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Jose Mourinho’s Maniacal Death Bus: Reviewing Watford vs. Manchester United

In the first part of this week’s Premier League Review, we marvel at Jose Mourinho’s prolific use of metaphorical buses.

by Will Magee
Sep 19 2016, 1:44pm

PA Images

Jose Mourinho has been accused of many things in his career, and most of them seem to be related to buses. He's often been denigrated for 'parking' the bus, especially during his two spells at Chelsea. Teams used to turn up at Stamford Bridge, full of gorgeous naiveté and attacking endeavour, only to find themselves shut out by two banks of four and their involuntary revulsion at the sight John Terry. This was 'the bus', the metaphorical form of public transport which Jose Mourinho had personally driven up and parked inconveniently in front of his goal. It was never quite explained how 'the bus' would catch teams out several times on the counter-attack but, hey, show us a footballing metaphor that doesn't fall down on internal consistency and practical sense.

Now that he's at Manchester United, Mourinho has been accused of 'throwing' his players under the bus. The latest person to be subjected to this horrendous form of vehicular manslaughter is Luke Shaw, who was blamed in no uncertain terms for the goal that downed United at Vicarage Road on Sunday. He follows Henrikh Mkhitaryan and Jesse Lingard in meeting his doom under the wheels of a double-decker, after they were similarly slated for their poor performances against Manchester City last weekend. Mourinho seems to have gone full Grand Theft Auto, deliberately plowing through crowds of Premier League footballers, a maniacal bus driver with a death wish and a five-star police wanted level.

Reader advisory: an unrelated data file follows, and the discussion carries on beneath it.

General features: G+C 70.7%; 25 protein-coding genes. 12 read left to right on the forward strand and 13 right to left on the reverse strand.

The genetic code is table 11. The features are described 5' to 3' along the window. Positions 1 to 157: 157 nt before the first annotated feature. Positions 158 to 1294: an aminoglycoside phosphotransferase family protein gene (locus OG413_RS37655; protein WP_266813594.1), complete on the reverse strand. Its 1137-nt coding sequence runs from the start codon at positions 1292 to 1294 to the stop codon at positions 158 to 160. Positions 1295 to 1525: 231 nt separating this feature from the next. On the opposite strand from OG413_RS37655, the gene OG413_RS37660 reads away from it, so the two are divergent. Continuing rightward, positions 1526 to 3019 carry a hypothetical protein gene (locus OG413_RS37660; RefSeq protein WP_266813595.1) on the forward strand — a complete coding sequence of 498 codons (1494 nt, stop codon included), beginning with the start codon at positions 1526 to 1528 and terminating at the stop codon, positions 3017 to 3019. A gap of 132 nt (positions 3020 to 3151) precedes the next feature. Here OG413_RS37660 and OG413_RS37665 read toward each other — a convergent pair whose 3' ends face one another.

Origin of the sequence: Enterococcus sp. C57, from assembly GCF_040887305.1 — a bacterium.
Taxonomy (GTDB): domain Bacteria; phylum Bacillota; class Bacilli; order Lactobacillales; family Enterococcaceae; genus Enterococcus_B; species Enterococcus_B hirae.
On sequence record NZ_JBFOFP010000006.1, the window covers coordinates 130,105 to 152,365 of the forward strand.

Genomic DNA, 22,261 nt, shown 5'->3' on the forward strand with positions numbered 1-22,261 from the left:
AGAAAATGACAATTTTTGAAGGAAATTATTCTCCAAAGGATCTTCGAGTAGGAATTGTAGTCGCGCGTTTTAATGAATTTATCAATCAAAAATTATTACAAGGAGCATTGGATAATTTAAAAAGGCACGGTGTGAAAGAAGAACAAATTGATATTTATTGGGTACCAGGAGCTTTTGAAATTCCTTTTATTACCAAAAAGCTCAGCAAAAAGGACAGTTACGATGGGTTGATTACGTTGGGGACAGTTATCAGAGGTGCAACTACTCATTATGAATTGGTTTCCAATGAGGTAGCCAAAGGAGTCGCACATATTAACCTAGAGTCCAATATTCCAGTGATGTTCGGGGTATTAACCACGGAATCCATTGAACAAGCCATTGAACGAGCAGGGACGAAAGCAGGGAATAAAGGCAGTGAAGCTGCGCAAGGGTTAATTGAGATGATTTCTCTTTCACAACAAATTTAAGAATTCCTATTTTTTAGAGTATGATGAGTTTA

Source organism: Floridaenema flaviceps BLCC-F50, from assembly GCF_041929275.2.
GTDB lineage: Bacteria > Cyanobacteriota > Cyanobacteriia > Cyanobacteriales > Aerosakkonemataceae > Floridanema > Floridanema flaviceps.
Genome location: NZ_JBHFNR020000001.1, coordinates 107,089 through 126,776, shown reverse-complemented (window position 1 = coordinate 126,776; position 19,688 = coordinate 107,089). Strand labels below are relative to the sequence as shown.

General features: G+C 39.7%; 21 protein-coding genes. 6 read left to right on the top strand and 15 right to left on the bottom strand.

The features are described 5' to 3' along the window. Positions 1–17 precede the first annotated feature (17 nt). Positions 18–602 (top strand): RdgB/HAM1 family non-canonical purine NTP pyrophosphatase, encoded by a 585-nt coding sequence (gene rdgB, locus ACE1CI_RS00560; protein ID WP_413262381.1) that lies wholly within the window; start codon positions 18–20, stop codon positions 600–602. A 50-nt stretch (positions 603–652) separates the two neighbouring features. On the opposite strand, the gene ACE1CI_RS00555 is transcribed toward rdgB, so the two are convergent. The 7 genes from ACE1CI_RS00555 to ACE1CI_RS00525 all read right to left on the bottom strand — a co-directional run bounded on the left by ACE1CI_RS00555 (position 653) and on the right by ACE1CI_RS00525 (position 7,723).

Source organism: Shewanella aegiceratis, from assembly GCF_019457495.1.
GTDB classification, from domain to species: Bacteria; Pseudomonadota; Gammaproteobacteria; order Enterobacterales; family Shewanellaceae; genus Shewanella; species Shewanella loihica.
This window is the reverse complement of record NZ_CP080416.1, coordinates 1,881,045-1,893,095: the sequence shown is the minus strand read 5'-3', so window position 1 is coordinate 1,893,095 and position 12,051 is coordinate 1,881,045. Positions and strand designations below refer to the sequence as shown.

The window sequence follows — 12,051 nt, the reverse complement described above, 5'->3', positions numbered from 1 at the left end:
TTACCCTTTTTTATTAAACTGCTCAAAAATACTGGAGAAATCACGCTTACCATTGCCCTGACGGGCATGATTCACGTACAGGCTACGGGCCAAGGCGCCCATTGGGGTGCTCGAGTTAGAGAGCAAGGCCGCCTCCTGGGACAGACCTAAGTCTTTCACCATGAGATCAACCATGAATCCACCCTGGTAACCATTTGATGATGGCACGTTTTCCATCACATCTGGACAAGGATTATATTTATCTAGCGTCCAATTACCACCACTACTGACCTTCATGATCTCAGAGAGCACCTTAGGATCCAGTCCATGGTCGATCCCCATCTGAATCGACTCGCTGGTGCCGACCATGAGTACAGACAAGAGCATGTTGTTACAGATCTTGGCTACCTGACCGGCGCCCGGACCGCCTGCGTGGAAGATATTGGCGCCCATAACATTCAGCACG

We're not sure whether we preferred it when Mourinho parked the bus, or whether we secretly quite enjoy watching him throw his players under its gory wheels. His press conferences are a form of entertainment in themselves at this point, in that we're never quite sure which of his own squad he's going to scapegoat next. For the players themselves, however, it must be quietly demoralising to be blamed for poor results in front of the assembled media. Mourinho employed roughly the same tactic during his disastrous last few months at Chelsea, and it certainly didn't help him to turn that situation around.

The truth of the matter is, whether or not Luke Shaw had a middling performance at right-back, Manchester United should have beaten Watford this weekend. Likewise, they shouldn't have lost to Feyenoord in the midweek, even if the match did come close on the heels of their chastening defeat to their cross-town rivals. United have assembled one of the most impressive, and expensive, squads in the Premier League, and it needs to be galvanised ahead of the visit of Leicester next weekend. That will require Mourinho to shore up their crumbling confidence, and not to walk it to a busy roadside and shove it in front of a passing National Express.

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